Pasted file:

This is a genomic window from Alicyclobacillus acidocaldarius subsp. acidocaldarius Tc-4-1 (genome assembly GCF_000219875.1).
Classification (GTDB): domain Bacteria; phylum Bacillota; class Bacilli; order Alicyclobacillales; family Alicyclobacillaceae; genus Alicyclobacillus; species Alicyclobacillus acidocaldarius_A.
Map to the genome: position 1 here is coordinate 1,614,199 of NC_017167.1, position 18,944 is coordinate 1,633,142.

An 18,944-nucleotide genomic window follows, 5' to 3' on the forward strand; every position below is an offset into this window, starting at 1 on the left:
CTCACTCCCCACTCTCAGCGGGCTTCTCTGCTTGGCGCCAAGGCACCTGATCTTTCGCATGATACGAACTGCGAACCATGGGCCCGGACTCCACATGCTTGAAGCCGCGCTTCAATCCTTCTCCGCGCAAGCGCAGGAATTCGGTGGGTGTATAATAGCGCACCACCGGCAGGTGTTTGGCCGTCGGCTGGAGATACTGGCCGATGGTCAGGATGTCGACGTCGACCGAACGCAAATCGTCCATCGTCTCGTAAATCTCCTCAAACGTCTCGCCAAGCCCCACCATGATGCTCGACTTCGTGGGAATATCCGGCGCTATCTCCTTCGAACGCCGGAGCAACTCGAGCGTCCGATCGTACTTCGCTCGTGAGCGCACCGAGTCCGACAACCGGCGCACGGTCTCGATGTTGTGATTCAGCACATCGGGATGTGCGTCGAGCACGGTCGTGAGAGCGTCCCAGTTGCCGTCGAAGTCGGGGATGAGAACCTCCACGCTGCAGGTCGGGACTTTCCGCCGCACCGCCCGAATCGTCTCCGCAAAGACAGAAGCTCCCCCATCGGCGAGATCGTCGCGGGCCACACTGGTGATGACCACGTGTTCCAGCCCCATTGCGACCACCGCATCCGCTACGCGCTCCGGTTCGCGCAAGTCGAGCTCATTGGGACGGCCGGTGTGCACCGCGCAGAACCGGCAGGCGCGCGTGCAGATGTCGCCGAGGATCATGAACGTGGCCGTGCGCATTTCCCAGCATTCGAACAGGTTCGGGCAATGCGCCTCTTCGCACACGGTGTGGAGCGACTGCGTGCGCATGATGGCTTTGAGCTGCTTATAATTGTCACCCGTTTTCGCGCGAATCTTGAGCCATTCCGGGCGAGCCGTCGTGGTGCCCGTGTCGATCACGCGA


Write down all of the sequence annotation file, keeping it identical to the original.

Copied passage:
This is a genomic window from Alicyclobacillus acidocaldarius subsp. acidocaldarius Tc-4-1 (genome assembly GCF_000219875.1).
Classification (GTDB): domain Bacteria; phylum Bacillota; class Bacilli; order Alicyclobacillales; family Alicyclobacillaceae; genus Alicyclobacillus; species Alicyclobacillus acidocaldarius_A.
Map to the genome: position 1 here is coordinate 1,614,199 of NC_017167.1, position 18,944 is coordinate 1,633,142.

An 18,944-nucleotide genomic window follows, 5' to 3' on the forward strand; every position below is an offset into this window, starting at 1 on the left:
CTCACTCCCCACTCTCAGCGGGCTTCTCTGCTTGGCGCCAAGGCACCTGATCTTTCGCATGATACGAACTGCGAACCATGGGCCCGGACTCCACATGCTTGAAGCCGCGCTTCAATCCTTCTCCGCGCAAGCGCAGGAATTCGGTGGGTGTATAATAGCGCACCACCGGCAGGTGTTTGGCCGTCGGCTGGAGATACTGGCCGATGGTCAGGATGTCGACGTCGACCGAACGCAAATCGTCCATCGTCTCGTAAATCTCCTCAAACGTCTCGCCAAGCCCCACCATGATGCTCGACTTCGTGGGAATATCCGGCGCTATCTCCTTCGAACGCCGGAGCAACTCGAGCGTCCGATCGTACTTCGCTCGTGAGCGCACCGAGTCCGACAACCGGCGCACGGTCTCGATGTTGTGATTCAGCACATCGGGATGTGCGTCGAGCACGGTCGTGAGAGCGTCCCAGTTGCCGTCGAAGTCGGGGATGAGAACCTCCACGCTGCAGGTCGGGACTTTCCGCCGCACCGCCCGAATCGTCTCCGCAAAGACAGAAGCTCCCCCATCGGCGAGATCGTCGCGGGCCACACTGGTGATGACCACGTGTTCCAGCCCCATTGCGACCACCGCATCCGCTACGCGCTCCGGTTCGCGCAAGTCGAGCTCATTGGGACGGCCGGTGTGCACCGCGCAGAACCGGCAGGCGCGCGTGCAGATGTCGCCGAGGATCATGAACGTGGCCGTGCGCATTTCCCAGCATTCGAACAGGTTCGGGCAATGCGCCTCTTCGCACACGGTGTGGAGCGACTGCGTGCGCATGATGGCTTTGAGCTGCTTATAATTGTCACCCGTTTTCGCGCGAATCTTGAGCCATTCCGGGCGAGCCGTCGTGGTGCCCGTGTCGATCACGCGA